ERIC Number: ED262332
Record Type: RIE
Publication Date: 1985-Aug
Reference Count: 0
Epistemological Realism in Cognitive Theory.
An inappropriate epistemological realism continues to dominate cognitive science. Realism, the idea that there is a single, univocal world which exists independently of us but which we can come to know, is tacitly accepted by almost the whole body of cognitive science. The fatal flaw in any realist approach to cognition and perception is that the stimulus underdetermines experience. The stimulus is ambiguous because one's experience is dependent upon one's values, intentions, and expectations, as well as on the stimulus itself. Realism persists as the dominant psychological approach, in spite of this flaw, because much of the relevant evidence appears to justify it. That same evidence, however, could be used to justify idealism, constructionism, or any of a number of alternatives. A second reason that realism persists is that people have strong intuitions favoring realism, intuitions which are justified in everyday life. Realism is sometimes completely appropriate in situations concerning strong biological constraints and in the social sphere, although it is generally inappropriate for cognitive theory. It is possible that the problems of realism in cognitive science can be solved by adopting an epistemological position allowing multiple realities. (NRB)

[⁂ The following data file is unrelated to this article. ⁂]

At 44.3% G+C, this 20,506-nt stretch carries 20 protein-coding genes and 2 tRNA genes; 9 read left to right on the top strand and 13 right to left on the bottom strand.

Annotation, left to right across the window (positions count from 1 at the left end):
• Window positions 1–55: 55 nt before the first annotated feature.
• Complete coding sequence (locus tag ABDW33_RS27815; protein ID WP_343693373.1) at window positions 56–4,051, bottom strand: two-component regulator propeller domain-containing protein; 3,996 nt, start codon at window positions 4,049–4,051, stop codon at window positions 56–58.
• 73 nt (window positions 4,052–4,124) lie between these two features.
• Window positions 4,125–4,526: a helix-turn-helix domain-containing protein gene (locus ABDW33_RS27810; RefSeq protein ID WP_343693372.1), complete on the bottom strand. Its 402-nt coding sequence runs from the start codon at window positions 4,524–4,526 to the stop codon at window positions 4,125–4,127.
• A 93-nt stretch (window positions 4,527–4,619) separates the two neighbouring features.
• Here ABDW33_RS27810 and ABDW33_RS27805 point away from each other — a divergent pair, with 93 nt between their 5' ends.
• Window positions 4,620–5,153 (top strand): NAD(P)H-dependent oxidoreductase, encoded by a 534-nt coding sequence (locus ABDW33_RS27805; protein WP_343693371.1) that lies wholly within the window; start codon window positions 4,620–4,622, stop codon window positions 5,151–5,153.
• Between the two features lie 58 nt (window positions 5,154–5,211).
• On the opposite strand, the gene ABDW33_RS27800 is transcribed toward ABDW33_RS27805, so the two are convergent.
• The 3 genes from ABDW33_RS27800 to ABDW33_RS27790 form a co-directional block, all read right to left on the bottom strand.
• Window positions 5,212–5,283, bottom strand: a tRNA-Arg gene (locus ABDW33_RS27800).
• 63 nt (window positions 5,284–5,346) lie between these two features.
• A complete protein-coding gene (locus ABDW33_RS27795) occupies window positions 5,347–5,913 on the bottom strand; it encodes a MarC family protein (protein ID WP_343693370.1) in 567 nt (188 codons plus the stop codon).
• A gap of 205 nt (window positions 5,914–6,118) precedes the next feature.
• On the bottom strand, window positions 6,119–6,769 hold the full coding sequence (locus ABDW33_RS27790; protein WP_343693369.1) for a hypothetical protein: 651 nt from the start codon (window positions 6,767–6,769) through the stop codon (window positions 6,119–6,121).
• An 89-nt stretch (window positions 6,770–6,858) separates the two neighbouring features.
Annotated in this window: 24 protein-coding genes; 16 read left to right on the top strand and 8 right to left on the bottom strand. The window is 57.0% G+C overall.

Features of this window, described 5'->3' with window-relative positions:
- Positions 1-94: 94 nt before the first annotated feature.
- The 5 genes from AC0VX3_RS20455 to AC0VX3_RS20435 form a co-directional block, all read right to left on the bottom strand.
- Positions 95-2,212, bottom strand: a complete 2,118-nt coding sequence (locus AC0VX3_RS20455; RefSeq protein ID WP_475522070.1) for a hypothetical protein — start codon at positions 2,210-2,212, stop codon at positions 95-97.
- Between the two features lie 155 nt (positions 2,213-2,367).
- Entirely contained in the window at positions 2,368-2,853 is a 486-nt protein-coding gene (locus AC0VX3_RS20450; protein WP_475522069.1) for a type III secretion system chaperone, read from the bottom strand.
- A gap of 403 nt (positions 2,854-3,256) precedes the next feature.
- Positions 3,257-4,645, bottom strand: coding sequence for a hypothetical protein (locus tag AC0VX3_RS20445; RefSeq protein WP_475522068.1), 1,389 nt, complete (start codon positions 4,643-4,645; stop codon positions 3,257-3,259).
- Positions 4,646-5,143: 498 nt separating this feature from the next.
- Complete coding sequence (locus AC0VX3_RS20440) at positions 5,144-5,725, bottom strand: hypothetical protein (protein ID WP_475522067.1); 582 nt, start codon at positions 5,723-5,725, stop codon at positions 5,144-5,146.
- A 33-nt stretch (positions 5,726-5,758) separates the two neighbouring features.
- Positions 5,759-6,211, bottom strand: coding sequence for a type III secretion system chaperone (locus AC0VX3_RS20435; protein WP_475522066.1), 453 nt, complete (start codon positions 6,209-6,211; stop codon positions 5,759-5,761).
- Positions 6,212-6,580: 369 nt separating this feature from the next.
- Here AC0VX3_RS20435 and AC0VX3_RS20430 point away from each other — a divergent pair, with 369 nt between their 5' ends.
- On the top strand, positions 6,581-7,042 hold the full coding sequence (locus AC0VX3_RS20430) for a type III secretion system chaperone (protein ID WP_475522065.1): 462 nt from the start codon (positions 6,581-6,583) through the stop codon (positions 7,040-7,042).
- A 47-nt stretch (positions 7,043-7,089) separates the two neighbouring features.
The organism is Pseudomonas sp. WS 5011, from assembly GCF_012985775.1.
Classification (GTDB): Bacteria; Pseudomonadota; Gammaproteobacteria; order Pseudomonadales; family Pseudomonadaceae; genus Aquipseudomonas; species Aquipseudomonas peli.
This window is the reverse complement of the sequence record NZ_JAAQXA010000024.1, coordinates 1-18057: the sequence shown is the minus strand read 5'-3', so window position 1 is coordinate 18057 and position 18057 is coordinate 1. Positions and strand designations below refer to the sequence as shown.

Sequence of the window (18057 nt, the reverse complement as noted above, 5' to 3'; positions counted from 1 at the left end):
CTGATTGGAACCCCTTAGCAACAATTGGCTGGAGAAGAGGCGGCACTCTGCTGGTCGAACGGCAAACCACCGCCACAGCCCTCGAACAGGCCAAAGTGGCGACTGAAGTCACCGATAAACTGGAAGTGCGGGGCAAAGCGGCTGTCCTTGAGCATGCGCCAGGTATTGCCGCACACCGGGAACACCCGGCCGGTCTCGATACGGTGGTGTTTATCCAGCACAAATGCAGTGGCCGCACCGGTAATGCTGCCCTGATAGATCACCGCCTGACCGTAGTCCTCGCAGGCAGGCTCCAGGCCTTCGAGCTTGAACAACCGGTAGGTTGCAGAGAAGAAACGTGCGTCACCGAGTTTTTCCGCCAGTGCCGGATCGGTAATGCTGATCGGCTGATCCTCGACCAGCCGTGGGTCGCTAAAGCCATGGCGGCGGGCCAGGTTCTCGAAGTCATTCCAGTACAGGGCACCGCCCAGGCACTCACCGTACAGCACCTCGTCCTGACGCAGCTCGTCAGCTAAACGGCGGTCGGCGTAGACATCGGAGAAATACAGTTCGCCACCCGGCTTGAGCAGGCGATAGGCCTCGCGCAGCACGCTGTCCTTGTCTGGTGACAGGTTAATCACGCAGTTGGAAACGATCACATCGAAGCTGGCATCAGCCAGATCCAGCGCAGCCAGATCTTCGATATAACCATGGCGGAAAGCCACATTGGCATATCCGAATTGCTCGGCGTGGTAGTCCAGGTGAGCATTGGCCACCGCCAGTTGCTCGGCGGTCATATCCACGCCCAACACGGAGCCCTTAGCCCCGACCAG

Publication Type: Opinion Papers; Speeches/Meeting Papers
Education Level: N/A
Authoring Institution: N/A
Note: Paper presented at the Annual Convention of the American Psychological Association (93rd, Los Angeles, CA, August 23-27, 1985).